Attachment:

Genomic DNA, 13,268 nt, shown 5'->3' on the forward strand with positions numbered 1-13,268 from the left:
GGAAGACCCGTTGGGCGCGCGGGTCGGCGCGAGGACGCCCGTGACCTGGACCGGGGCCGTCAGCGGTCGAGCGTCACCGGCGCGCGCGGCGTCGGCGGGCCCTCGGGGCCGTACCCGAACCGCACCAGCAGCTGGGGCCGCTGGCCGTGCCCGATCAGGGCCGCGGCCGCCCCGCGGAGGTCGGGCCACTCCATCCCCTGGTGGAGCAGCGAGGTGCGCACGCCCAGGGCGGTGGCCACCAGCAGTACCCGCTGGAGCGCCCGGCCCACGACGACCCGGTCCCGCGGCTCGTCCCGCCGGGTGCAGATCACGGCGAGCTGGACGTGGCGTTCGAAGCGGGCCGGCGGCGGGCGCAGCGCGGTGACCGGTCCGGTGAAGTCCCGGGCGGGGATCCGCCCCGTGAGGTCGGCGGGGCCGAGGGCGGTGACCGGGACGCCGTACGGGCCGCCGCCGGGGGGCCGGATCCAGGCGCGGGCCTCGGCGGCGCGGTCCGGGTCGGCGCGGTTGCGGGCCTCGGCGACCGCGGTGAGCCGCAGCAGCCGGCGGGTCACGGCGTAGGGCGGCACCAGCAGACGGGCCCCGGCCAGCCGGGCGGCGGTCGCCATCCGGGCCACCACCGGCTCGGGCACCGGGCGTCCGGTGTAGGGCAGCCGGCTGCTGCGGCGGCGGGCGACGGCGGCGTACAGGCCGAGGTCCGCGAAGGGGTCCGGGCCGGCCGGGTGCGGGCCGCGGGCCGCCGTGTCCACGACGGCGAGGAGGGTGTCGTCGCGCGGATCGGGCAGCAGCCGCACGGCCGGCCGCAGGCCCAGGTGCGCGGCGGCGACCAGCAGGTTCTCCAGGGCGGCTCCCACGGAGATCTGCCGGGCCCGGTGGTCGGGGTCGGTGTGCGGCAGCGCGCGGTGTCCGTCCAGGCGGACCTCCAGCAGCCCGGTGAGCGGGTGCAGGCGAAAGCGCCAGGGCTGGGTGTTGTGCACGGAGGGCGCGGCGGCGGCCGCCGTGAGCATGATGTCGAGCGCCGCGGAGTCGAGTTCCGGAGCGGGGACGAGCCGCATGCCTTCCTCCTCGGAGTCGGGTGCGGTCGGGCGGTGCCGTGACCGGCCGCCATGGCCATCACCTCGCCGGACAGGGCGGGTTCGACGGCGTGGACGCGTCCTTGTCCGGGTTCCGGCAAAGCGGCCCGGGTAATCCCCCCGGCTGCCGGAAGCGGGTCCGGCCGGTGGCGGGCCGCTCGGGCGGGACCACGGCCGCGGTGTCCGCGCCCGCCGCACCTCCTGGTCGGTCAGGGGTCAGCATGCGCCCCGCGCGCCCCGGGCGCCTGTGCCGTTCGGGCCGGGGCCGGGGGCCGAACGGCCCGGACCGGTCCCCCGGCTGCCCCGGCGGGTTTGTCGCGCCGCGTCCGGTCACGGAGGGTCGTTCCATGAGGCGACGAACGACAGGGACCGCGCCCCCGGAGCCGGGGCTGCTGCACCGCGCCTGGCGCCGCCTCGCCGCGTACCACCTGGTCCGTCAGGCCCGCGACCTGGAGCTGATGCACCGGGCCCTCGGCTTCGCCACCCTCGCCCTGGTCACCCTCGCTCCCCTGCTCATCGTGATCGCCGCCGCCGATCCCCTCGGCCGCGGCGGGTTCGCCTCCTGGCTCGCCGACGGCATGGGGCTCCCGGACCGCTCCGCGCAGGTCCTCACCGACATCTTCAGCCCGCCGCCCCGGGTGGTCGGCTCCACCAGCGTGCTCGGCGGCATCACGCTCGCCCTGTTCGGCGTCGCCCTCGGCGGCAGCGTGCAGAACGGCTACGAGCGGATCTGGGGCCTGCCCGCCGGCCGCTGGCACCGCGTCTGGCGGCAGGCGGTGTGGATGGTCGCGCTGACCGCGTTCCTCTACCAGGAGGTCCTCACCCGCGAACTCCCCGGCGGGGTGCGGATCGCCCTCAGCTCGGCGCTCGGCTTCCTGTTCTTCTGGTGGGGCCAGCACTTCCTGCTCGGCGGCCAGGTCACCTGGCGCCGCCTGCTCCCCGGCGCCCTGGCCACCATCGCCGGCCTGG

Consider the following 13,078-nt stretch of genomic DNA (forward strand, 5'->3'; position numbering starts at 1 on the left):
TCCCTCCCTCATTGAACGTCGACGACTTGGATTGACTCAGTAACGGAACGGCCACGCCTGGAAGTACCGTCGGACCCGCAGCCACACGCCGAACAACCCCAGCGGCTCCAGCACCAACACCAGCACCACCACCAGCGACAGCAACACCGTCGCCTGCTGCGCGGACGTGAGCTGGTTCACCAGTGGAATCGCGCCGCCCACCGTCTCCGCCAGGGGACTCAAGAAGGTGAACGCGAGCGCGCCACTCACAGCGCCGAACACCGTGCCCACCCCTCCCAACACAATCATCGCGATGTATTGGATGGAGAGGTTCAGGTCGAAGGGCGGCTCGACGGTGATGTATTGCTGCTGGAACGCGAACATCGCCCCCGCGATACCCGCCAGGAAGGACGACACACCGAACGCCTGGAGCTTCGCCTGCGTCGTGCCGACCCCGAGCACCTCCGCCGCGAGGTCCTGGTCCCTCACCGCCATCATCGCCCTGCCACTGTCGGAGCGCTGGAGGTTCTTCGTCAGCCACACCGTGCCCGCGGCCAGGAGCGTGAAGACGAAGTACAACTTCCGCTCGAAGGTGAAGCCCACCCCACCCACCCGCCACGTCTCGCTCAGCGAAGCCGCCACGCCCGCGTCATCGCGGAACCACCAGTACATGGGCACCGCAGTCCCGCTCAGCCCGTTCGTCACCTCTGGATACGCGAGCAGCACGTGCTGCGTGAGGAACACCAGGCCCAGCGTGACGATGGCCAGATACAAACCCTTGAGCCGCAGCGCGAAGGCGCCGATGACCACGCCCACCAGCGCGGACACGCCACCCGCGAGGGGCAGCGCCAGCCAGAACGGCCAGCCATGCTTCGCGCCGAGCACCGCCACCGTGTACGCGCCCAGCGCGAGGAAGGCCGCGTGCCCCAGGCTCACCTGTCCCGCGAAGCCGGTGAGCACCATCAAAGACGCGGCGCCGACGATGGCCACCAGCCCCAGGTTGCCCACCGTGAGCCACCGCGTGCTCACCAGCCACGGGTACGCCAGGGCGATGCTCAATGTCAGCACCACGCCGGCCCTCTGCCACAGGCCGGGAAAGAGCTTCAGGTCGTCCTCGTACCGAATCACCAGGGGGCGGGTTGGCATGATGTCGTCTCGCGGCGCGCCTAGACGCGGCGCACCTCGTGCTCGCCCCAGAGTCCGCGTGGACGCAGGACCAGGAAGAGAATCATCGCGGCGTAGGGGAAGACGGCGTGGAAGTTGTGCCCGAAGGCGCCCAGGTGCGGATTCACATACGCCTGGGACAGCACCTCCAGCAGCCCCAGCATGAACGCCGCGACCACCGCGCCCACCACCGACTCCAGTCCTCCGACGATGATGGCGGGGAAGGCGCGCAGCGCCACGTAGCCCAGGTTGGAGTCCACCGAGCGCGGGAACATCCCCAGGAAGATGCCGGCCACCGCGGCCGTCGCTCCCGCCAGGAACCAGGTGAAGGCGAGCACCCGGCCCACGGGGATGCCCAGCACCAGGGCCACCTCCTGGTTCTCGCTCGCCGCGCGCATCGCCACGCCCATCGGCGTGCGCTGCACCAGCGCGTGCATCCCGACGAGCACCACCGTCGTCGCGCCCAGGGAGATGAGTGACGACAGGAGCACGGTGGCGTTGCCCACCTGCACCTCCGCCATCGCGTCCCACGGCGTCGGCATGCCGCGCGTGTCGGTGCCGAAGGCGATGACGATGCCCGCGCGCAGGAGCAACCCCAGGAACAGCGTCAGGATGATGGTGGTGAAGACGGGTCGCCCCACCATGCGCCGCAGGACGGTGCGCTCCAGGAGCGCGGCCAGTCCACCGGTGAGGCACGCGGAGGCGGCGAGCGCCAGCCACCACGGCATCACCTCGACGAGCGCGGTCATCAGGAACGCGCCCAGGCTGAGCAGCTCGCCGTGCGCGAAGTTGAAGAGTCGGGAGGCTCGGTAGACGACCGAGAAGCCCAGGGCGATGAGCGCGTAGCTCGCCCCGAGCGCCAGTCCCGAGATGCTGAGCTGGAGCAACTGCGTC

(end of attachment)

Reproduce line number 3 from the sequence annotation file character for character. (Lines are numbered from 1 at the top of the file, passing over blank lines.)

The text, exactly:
Consider the following 13,078-nt stretch of genomic DNA (forward strand, 5'->3'; position numbering starts at 1 on the left):